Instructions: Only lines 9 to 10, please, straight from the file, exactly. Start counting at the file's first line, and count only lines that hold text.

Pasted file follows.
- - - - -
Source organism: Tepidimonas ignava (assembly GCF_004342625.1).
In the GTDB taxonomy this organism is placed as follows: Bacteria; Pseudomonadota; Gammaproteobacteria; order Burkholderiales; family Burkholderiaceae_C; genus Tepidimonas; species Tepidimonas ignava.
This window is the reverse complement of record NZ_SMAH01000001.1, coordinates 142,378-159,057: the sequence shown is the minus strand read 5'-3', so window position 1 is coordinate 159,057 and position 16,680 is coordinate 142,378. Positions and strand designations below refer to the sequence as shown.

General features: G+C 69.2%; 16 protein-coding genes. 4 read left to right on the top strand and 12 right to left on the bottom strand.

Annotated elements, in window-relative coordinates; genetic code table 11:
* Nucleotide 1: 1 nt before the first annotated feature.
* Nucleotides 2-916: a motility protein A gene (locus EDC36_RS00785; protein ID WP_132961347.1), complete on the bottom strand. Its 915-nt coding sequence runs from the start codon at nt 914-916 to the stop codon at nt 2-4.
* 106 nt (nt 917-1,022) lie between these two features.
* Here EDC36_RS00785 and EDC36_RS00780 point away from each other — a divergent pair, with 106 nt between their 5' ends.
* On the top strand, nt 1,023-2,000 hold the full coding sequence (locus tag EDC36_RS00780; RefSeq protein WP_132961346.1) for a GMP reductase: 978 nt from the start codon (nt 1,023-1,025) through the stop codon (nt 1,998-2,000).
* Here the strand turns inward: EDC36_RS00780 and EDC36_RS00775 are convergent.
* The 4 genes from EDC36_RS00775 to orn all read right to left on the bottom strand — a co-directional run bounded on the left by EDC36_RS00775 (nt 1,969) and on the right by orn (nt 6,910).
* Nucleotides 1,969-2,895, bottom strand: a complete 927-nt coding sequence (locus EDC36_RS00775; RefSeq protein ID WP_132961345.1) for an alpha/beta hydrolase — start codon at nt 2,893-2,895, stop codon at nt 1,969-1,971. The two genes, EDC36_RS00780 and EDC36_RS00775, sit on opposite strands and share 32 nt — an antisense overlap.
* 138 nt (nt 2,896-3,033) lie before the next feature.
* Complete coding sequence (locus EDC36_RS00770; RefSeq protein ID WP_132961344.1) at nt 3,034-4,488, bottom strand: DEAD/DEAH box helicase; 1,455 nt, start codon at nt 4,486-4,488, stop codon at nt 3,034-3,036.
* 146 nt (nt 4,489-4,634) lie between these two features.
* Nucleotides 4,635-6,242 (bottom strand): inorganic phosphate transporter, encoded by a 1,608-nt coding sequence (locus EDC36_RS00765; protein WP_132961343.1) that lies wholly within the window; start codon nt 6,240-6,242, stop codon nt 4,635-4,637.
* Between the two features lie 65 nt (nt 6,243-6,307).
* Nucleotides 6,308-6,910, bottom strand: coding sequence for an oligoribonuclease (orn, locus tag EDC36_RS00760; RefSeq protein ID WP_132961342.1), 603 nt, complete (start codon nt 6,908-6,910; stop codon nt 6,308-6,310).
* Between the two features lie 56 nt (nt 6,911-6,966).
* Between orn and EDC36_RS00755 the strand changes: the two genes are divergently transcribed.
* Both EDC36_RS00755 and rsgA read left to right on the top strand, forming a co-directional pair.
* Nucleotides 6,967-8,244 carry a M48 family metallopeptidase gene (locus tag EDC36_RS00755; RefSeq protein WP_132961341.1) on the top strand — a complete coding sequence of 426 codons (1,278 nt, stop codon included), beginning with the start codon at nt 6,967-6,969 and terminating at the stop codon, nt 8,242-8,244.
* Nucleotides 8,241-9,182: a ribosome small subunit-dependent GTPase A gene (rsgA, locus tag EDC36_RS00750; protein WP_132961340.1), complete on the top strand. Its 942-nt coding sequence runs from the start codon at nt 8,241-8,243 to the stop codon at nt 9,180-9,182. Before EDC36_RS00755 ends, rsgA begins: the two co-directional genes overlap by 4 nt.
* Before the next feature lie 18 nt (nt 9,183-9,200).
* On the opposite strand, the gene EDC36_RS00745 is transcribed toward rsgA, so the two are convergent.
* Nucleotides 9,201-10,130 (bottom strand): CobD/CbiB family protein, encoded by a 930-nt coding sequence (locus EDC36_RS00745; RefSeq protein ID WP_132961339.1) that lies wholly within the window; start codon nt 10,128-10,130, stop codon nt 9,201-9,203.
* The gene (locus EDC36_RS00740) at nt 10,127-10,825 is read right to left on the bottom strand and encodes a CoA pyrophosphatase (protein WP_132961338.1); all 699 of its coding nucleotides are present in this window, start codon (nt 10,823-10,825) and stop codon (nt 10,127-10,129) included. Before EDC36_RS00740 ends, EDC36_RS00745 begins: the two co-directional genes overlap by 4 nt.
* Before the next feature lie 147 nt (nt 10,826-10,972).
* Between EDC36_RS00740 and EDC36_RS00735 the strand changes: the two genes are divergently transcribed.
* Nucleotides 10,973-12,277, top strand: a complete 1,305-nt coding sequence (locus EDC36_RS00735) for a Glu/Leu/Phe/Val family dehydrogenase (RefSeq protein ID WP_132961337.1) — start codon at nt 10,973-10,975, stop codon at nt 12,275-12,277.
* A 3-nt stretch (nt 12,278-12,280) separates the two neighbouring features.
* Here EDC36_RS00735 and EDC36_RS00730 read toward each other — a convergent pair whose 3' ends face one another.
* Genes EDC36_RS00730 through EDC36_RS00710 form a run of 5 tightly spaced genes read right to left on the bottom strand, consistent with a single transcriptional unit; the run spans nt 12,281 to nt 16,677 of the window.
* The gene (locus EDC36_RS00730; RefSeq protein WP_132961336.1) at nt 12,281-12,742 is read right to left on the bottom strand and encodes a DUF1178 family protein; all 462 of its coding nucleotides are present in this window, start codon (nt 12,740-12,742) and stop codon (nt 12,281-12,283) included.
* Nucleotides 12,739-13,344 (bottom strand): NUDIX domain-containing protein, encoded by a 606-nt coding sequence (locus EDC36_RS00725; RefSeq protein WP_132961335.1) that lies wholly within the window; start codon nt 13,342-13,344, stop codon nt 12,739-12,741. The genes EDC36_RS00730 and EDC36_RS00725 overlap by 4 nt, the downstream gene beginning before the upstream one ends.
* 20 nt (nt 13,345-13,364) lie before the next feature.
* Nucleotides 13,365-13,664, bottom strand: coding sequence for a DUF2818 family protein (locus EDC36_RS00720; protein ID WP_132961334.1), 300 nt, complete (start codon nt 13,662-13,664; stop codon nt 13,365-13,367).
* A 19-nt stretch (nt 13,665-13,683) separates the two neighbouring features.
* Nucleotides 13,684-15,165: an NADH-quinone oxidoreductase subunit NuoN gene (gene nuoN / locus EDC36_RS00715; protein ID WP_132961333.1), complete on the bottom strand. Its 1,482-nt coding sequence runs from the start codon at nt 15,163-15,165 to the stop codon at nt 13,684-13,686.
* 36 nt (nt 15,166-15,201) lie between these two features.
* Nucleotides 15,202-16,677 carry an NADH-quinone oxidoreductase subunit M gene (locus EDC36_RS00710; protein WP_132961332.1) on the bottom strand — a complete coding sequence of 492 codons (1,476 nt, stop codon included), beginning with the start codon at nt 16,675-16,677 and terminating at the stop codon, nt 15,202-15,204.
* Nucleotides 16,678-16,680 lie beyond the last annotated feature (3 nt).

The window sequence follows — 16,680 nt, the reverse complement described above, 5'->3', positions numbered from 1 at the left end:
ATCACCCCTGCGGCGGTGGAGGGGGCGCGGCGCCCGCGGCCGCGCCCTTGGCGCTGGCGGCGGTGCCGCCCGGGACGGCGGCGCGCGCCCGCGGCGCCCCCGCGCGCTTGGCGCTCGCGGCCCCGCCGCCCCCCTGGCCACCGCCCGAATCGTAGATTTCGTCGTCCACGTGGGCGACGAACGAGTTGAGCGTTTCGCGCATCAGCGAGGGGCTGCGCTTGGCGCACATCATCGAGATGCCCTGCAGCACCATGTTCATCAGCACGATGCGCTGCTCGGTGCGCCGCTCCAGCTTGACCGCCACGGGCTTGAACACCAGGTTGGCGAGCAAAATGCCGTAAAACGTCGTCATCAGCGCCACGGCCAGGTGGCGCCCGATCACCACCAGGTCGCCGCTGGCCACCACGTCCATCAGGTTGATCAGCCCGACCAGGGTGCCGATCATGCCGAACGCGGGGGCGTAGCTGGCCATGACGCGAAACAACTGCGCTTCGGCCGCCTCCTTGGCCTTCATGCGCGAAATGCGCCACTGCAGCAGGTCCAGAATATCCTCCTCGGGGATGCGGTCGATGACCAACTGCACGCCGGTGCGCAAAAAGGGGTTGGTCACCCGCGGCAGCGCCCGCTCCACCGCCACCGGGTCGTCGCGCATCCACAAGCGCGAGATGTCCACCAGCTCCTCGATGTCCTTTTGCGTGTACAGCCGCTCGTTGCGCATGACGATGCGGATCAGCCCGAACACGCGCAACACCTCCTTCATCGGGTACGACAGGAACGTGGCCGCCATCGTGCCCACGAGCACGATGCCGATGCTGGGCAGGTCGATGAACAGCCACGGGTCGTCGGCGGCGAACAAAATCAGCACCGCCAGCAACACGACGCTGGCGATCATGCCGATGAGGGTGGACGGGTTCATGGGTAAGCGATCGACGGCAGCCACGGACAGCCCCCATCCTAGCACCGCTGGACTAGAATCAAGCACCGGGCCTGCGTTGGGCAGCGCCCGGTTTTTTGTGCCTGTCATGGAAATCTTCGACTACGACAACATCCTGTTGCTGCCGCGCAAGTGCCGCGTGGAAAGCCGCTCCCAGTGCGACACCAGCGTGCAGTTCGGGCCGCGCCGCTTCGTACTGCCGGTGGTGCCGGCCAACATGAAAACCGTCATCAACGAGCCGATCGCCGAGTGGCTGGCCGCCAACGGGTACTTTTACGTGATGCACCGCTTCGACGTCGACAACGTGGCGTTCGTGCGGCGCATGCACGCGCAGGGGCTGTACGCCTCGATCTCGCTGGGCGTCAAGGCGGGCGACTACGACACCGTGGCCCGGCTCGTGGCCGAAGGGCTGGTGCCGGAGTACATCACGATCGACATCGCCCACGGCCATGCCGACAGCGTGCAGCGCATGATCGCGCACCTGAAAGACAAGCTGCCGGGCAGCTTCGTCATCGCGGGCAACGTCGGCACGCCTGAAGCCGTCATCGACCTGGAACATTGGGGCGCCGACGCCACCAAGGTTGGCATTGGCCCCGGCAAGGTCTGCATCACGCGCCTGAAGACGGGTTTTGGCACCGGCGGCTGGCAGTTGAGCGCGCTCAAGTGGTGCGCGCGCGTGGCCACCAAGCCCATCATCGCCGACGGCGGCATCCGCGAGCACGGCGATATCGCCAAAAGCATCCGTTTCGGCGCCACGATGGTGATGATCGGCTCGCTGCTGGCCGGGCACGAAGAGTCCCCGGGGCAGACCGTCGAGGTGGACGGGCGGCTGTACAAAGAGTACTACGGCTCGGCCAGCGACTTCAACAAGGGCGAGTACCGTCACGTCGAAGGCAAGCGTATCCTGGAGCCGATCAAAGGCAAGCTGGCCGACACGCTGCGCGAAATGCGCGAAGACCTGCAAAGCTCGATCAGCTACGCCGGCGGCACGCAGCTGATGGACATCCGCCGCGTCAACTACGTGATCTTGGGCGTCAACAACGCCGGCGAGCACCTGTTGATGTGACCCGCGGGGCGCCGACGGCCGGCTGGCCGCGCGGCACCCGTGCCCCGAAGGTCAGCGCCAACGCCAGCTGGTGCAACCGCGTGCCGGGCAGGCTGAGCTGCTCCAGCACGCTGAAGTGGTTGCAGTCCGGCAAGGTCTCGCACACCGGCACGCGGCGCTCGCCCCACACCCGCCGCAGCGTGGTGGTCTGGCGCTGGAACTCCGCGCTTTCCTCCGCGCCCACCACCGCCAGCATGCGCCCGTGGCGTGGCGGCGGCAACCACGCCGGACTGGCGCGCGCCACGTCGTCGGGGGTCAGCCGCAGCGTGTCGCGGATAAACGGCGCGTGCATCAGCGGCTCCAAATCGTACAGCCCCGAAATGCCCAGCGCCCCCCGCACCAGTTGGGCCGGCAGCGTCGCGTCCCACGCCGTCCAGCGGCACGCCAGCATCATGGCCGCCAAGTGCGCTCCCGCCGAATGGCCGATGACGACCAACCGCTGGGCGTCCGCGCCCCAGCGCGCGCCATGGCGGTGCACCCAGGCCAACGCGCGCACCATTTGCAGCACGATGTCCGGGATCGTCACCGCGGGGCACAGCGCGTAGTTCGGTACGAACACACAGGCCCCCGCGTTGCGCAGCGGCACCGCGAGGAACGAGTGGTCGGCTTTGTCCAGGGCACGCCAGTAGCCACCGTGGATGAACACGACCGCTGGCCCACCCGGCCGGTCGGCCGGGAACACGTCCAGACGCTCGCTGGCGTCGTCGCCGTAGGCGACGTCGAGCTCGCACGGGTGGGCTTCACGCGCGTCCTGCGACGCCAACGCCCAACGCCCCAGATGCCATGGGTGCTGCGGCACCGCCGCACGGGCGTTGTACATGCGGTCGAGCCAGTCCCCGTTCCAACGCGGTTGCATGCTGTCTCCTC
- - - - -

* Here EDC36_RS00785 and EDC36_RS00780 point away from each other — a divergent pair, with 106 nt between their 5' ends.
* On the top strand, nt 1,023-2,000 hold the full coding sequence (locus tag EDC36_RS00780; RefSeq protein WP_132961346.1) for a GMP reductase: 978 nt from the start codon (nt 1,023-1,025) through the stop codon (nt 1,998-2,000).